There’s a saying that goes if you dwell on the past, then you are trapped within it, and its only those who look to the future who really live at all. With that in mind, I’m not going to reminisce about what made 2012 great or memorable, especially as on the personal front it was one of the worst years of my life: this blog and the things associated with it have been the only standouts of the year.


Future’s so bright… (Click to play)

Culturally speaking, I was dwelling too much in the past to enjoy the present. Nearly every kind of media I consumed was from yesteryear. I read a lot of books from ten or twenty years ago (Pride of Chanur, Halcyon Drift), and one over two hundred years old (Vathek) and while I enjoyed most of them, each one meant I spent more time away from the fore-front – the present and future – of culture. But then, looking at what 2012 had to give us, I didn’t lose out on much.

Movies and TV – all the heavy hitters I’d been looking forward to turned out to be pale imitations of the hype, the expectation (or hopes!) or the movies they were based on, or evolved from. I definitely enjoyed a few (Dredd being the clear winner here), but on the whole it was very easy to walk away from the theatre. I watched a lot of old horror movies (notably Vincent Price Poe and Lovecraft adaptations), tons of cheesy barbarian movies (Conan still rules, Sword and the Sorcerer…) and I spent more time watching old SF shows like Blakes 7, Red Dwarf, rather than new ones on TV.  I don’t think I can remember a current TV show that has kept me watching week to week from the past year.

And then there’s video games, which I bought less of this year than at any other time in my adult life, showed very little promise to me: sequels, sequels, knock offs of others. I didn’t play less – I bought less. The industry itself is in a massive slump, with more and more developers turning to Kickstarter since the publishers are asking for more $$ (and IP rights) and refusing more and more deals, though this is not really a 2012 problem, its been going on for years. Hopefully, in a year or two, those same publishers conniving developers into the poor house, or out of their IP rights, will see their new competition – developers with the feature rich, innovative products they’ve been wanting to make for decades – drive them into obscurity, or at least to reconsider their business models.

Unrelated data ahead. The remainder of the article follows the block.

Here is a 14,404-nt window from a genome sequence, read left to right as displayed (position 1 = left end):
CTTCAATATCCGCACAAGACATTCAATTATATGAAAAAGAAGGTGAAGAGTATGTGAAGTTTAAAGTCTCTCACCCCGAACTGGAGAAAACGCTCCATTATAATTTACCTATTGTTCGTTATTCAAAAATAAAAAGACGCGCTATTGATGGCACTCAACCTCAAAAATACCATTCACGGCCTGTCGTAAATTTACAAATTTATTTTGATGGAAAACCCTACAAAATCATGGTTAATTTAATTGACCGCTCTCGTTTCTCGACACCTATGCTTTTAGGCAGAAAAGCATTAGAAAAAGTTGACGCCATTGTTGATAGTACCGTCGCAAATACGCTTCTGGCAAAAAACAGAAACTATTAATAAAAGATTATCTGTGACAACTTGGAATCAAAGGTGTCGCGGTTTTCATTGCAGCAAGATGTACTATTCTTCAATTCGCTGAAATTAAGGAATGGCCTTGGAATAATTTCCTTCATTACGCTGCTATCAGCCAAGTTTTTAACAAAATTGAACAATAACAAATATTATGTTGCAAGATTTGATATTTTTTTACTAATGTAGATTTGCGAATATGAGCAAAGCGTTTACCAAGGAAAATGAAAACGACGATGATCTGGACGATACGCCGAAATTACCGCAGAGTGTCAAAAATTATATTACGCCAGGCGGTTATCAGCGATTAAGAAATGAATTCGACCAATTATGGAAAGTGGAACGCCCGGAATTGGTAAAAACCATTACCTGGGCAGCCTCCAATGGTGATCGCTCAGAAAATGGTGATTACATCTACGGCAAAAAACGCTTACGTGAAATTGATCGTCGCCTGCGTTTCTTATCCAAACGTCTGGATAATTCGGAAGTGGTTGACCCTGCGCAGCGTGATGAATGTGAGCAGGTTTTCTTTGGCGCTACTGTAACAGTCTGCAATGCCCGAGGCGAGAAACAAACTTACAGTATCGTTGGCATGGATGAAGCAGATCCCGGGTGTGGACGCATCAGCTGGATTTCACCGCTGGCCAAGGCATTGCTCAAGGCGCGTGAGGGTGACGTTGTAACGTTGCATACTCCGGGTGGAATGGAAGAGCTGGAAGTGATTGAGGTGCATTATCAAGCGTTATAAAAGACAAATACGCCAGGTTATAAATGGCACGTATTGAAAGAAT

RPG and tabletop even less, there’s lots of people doing great things, but its the same stuff, year in year out. I can’t think of anything really exciting in the field, though I have to admit that I spent most of the year dipping in and out. The big companies still haven’t learned from their mistakes and the smaller companies, particularly the “garage” companies are still clawing away at them, but the big issue still seems to be differentiating your product from the crowd.

ch870902Comics too, held little for me, so I read some reprints from twenty years ago – though I did buy a subscription to 2000ad for the first time since I was 16, which I don’t regret one bit.

Yes, I suppose one could look at any year and say the same things. There’s always something out there for you if you can find it and not everything coming out is directed at you (or Joe/Jane Person), but there should always be a little bit of magic that gives you a jolt of enthusiasm and I’m not sure there were any this year. As a fan, I feel its harder to find this spark and to do so, you have to invest yourself – put your heart on the line – for something, which inevitably leads to heartache 90% of the time, see Prometheus and the like. I believe that fans of Alien (and the others) who saw the Prometheus trailer last year and finally the movie this year weren’t so much disappointed by the resulting movie, but that their own spiritual and imaginative investment had laid them low – again. As fans, we are enthusiastic about our interests, sometimes beyond rationality, and we don’t like it when our enthusiasm is engaged and leads to the undermining of our faith. Yet, we will always make that investment because it is part of being a fan, it’s where we get that jolt.

So yeah, 2012 was a year of living in the past, avoiding the present because of all the bullshit that came along with it and it’s great to do once in awhile, but to do so continually will, as the opening remark points out, trap you with its insidious claws. I’ve had enough of it.

I’m looking to 2013 as the first step in a new life. The last six months have seen me, pretty much every day, working on material that I hope will find an audience in the coming year and beyond. Two novels, an e-book, a couple of side projects, sketches, paintings, outlines… Will it? Don’t know, don’t care – the time has come and gone for worrying about it or assessing its “value” and all that, only the future will tell. If nothing comes of it, then at least I will have contributed to something new. Look forward, not back.

So, here’s how I’m going to strive to live in 2013:

Read, watch, play what you want, enjoy it for what it IS, rather than what you wanted it to be or thought it was. If it was crap, then perhaps you weren’t its target audience – someone out there likes it. Look to the past for guidance, just don’t live in it. Invent and innovate, rather than perpetuate or regurgitate.

And most of all look to the future – there’s an awful lot of it coming down that big fat pipe, and you should be ready  to at least face it, instead of it cold-caulking you on the back of the skull.

See you on the flip side!

/tips hat

/flips gold sun-visor

“Open the pod bay doors, Hal.”


Image Credits: Incident at Raven’s Gate – Filmpac, Calvin & Hobbes – Bill Waterson/Andrews McMeel Universal, 2001: A Space Odyssey – MGM, Song: “Future’s so bright, I gotta wear shades” – Timbuk 3